Vermont will face considerable disruption to the local food system and farm profitability and viability because of climate change.1 In addition, the significant impact of climate change on global food production and supply chains intensifies the need to increase the resilience of Vermont farming and local food systems and maintain our agricultural land base. Supporting Vermont farmers’ efforts to adapt will also reduce greenhouse-gas emissions, improve water quality, and perhaps make farmers more competitive with farms outside Vermont. Additional training, education, financial support, and research on adaptation will help farmers be resilient and innovative as the climate continues to change.
Climate change effects on Vermont agriculture are largely dependent upon the type of farm, its specific production system, and its location and exposure to extreme events (e.g., flooding). Observed climatic changes include an increase in annual precipitation, a greater frequency of heavy storms, warming in annual average temperature, and higher temperature extremes. Projections estimate that these trends will continue to intensify, with more rain through the winter and spring months, and an increased risk of drought in late summer. For farms, this means increased pest and disease pressure, water stress on crops, and more heat stress on livestock.
Wet soils are already a significant concern and will continue to exacerbate resulting soil compaction, along with the risk of greater runoff, erosion, and nutrient loss from fields due to heavy storms. Overall, farms may face fewer field-working days due to wet soils in the spring, despite a lengthening of the growing season. At the same time, reliable water sources will become increasingly important for all farms, and efficient irrigation will be critical to sustain fruit and vegetable production. Apple growers will face an increased risk of frost damage as a result of warmer winter and early spring temperatures. Sugar maple sap runs may occur earlier in the winter, and result in a sugar season with fewer days when sap can be collected.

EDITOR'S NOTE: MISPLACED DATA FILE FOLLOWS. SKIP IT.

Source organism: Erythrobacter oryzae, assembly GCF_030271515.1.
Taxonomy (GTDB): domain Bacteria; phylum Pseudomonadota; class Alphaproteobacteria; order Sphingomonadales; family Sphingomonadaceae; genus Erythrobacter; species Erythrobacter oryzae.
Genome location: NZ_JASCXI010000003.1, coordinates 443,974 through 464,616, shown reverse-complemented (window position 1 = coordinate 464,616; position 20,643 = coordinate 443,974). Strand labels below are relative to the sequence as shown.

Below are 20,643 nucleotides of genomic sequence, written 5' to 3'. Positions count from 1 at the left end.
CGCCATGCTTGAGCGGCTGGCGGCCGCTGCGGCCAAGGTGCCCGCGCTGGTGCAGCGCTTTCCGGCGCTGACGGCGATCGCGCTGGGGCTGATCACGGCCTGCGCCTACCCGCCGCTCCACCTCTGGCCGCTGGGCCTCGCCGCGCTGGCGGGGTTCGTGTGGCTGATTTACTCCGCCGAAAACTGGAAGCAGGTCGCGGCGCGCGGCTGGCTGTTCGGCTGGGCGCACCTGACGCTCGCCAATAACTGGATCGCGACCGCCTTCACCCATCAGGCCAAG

Farmers are adapting to the observed changes to some degree, but many lack the capacity to invest in adequate adaptation measures. There is also significant interest by farmers in employing management practices that store carbon and help mitigate climate change, but financial incentives for doing so are currently lacking. More action is necessary to maintain agricultural viability into the future.
Very heavy precipitation events have been increasing. From 1958 to 2016, the Northeast experienced:
- a 55% increase in volume of precipitation falling in the heaviest 1% of events, and
- a 27% increase in the maximum daily precipitation in consecutive five-year periods.
- In both of these metrics the Northeast saw the greatest increase of any U.S. region